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Breaking Down Oklahoma State’s Legacy in Professional Wrestling

Seth Duckworth looks at former wrestlers with a history in pro wrestling.



Collegiate wrestling is a unique animal in that it produces professional athletes in a few different fields. Naturally, Olympians or Senior level wrestlers is the main arena and more recently MMA has been an outlet dominated by wrestling and notably by a number of former Cowboys.

Something I haven’t really written much on, but felt was worth discussing with Wrestlemania coming up this weekend, is OSU’s legacy in professional wrestling. Here’s a brief synopsis of a few former Cowboys’ careers in pro wrestling.

1. Earl McCready

Before Chuba Hubbard, Earl McCready was the first “Canadian Cowboy” to make his way to Stillwater. He went undefeated in his college career from 1928-1930 and was the first three-time NCAA champ, and he also played football for Oklahoma A&M at the time. He wrestled for the Canadian Olympic team in 1928 and went on to a professional wrestling career.

According to the Pro Wrestling Hall of Fame, he was a “top-notch competitor” during his career that spanned the next three decades before he retired in 1958.  He competed mainly in Canada, New Zealand, and Australia, and worked for Stu Hart’s Stampede Promotion during the time.

Earl Mccready2

2. Leroy McGuirk

McGuirk’s time at OSU and start of his professional wrestling career was right around the same time as McCready. McGuirk was a two-time All American at OSU and NCAA champ in 1931. Immediately following college he went into professional wrestling in the Tulsa area. He became the NWA junior heavyweight champ and was a successful promoter in the region for years following his time as a wrestler.

3. Dick Hutton

Hutton was a three-time NCAA champion at OSU in the 1940’s, and was nearly wrestling’s first four-time NCAA champion, losing a controversial decision his junior year to fellow future pro wrestler Verne Gagne. After the Olympics in 1948 Hutton went into professional wrestling.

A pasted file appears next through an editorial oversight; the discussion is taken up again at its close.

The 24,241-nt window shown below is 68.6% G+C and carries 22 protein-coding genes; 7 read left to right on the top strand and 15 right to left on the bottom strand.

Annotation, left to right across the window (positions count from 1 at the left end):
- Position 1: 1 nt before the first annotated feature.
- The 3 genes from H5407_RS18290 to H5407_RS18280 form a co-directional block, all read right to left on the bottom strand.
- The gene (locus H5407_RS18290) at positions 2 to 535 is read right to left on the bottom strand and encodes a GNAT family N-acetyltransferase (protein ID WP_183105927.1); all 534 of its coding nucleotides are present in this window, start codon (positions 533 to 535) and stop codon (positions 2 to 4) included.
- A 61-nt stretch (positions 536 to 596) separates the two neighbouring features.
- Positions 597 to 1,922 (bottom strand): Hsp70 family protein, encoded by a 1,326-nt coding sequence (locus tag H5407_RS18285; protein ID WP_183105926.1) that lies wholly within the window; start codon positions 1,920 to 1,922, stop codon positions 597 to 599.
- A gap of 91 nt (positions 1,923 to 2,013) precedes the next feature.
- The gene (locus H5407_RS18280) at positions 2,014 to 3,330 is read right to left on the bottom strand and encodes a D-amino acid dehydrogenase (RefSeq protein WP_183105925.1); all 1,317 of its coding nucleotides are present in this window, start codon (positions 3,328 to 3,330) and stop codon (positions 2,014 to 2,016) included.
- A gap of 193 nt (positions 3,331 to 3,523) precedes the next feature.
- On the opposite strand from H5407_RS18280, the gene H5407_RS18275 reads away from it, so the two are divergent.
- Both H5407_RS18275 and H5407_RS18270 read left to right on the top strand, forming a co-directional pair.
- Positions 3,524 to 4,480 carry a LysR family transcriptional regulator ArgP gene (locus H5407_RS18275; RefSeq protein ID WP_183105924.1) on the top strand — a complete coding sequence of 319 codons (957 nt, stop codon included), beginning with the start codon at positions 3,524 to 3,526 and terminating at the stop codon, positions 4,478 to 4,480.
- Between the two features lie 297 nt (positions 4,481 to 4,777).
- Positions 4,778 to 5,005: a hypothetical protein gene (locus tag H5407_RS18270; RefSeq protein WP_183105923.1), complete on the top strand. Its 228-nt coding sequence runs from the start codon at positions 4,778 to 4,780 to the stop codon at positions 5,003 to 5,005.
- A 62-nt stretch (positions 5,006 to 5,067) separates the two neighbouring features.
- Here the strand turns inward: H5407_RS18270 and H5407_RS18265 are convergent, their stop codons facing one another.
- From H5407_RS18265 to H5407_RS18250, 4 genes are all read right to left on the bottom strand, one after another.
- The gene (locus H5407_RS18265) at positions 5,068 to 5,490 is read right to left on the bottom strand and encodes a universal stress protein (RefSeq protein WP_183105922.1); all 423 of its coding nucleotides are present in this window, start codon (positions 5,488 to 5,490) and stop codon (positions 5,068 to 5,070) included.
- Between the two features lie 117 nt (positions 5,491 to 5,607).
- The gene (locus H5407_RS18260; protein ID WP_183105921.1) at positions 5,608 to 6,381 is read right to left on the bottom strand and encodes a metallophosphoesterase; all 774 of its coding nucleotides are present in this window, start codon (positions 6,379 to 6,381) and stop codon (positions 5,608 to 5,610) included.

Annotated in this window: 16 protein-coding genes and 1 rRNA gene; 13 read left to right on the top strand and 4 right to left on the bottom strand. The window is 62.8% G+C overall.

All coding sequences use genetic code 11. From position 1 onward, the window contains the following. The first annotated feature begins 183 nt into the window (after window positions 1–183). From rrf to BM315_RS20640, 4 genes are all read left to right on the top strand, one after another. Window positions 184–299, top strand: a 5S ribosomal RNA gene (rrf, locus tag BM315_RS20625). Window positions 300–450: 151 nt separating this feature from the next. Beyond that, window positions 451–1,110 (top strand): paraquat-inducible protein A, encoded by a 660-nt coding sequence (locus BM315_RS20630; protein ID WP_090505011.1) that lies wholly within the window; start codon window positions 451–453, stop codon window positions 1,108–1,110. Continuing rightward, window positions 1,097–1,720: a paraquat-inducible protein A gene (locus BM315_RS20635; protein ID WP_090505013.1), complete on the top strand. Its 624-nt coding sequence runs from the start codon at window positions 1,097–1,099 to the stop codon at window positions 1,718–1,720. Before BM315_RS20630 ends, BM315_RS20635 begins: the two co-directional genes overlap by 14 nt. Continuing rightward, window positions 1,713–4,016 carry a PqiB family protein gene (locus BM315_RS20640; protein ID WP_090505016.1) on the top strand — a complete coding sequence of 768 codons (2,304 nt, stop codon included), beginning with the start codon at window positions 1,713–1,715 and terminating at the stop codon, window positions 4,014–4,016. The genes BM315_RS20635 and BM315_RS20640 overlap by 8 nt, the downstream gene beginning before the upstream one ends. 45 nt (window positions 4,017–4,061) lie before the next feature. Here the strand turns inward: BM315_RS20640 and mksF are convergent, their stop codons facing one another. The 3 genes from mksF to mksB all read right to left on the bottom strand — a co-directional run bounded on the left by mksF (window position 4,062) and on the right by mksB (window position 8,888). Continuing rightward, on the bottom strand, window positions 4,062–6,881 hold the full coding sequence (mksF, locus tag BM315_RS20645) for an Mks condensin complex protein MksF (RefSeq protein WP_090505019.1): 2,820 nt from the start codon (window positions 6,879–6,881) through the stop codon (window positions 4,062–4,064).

According to the Wrestling Hall of Fame, Ed “Strangler” Lewis served as his mentor in his early career. He took the NWA world heavyweight championship from Lou Thesz in Toronto in 1957 and ruled the heavyweight ranks for almost two years.

4. Adnan Al-Kaissie

Sometimes the truth is stranger than fiction, and in professional wrestling you really wouldn’t expect that to be the case.

Adnan Kaissie has to have one of the most unique stories of any athlete to ever compete at Oklahoma State. This WSJ article breaks down his incredible story in depth. Born in Baghdad in 1939,  Al-Kaissie was a childhood classmate of Saddam Hussein. He came to the United States for college and wrestled at Oklahoma State, then went into professional wrestling. He went back to Iraq for a bit and essentially built professional wrestling in the country. After fearing for his life he returned to the United States, had a run in the AWA and went on to the WWF where he became “General Adnan” and teamed with SGT Slaughter and COL Mustafa in a notable feud with Hulk Hogan.

5. Jack Brisco

Looking specifically at titles and other accolades in pro wrestling, Brisco would probably be considered the greatest professional wrestler to come out of Oklahoma State University. Jack was an NCAA champion in 1965 at 191 pounds.

Here’s his bio according to WWE.Com.

He found success almost immediately, winning the NWA Missouri Junior Heavyweight Championship twice that year. That was only the beginning for Brisco, however; he soon went on to compete in Championship Wrestling from Florida, where he would reach his greatest heights.